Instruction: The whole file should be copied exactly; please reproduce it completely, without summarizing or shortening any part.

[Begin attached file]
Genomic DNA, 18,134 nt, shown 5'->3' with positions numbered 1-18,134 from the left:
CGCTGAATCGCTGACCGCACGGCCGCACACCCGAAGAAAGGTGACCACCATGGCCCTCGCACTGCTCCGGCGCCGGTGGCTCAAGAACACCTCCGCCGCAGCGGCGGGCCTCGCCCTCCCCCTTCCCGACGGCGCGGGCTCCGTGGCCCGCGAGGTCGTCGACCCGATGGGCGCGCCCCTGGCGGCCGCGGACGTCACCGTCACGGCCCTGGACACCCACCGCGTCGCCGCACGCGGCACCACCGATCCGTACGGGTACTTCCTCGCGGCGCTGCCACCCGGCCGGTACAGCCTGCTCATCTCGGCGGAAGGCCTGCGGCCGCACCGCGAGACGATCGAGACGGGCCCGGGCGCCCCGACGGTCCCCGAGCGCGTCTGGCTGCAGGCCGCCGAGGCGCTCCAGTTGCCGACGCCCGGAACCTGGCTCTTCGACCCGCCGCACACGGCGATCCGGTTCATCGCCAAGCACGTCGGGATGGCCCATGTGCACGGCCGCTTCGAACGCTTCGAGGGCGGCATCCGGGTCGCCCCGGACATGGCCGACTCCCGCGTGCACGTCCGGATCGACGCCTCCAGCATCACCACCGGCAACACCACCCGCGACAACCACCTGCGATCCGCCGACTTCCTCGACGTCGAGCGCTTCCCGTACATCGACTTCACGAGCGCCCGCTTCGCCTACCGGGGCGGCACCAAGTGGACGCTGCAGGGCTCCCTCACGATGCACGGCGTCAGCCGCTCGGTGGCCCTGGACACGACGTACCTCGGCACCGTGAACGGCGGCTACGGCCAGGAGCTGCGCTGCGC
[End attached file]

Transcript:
Genomic DNA, 18,134 nt, shown 5'->3' with positions numbered 1-18,134 from the left:
CGCTGAATCGCTGACCGCACGGCCGCACACCCGAAGAAAGGTGACCACCATGGCCCTCGCACTGCTCCGGCGCCGGTGGCTCAAGAACACCTCCGCCGCAGCGGCGGGCCTCGCCCTCCCCCTTCCCGACGGCGCGGGCTCCGTGGCCCGCGAGGTCGTCGACCCGATGGGCGCGCCCCTGGCGGCCGCGGACGTCACCGTCACGGCCCTGGACACCCACCGCGTCGCCGCACGCGGCACCACCGATCCGTACGGGTACTTCCTCGCGGCGCTGCCACCCGGCCGGTACAGCCTGCTCATCTCGGCGGAAGGCCTGCGGCCGCACCGCGAGACGATCGAGACGGGCCCGGGCGCCCCGACGGTCCCCGAGCGCGTCTGGCTGCAGGCCGCCGAGGCGCTCCAGTTGCCGACGCCCGGAACCTGGCTCTTCGACCCGCCGCACACGGCGATCCGGTTCATCGCCAAGCACGTCGGGATGGCCCATGTGCACGGCCGCTTCGAACGCTTCGAGGGCGGCATCCGGGTCGCCCCGGACATGGCCGACTCCCGCGTGCACGTCCGGATCGACGCCTCCAGCATCACCACCGGCAACACCACCCGCGACAACCACCTGCGATCCGCCGACTTCCTCGACGTCGAGCGCTTCCCGTACATCGACTTCACGAGCGCCCGCTTCGCCTACCGGGGCGGCACCAAGTGGACGCTGCAGGGCTCCCTCACGATGCACGGCGTCAGCCGCTCGGTGGCCCTGGACACGACGTACCTCGGCACCGTGAACGGCGGCTACGGCCAGGAGCTGCGCTGCGC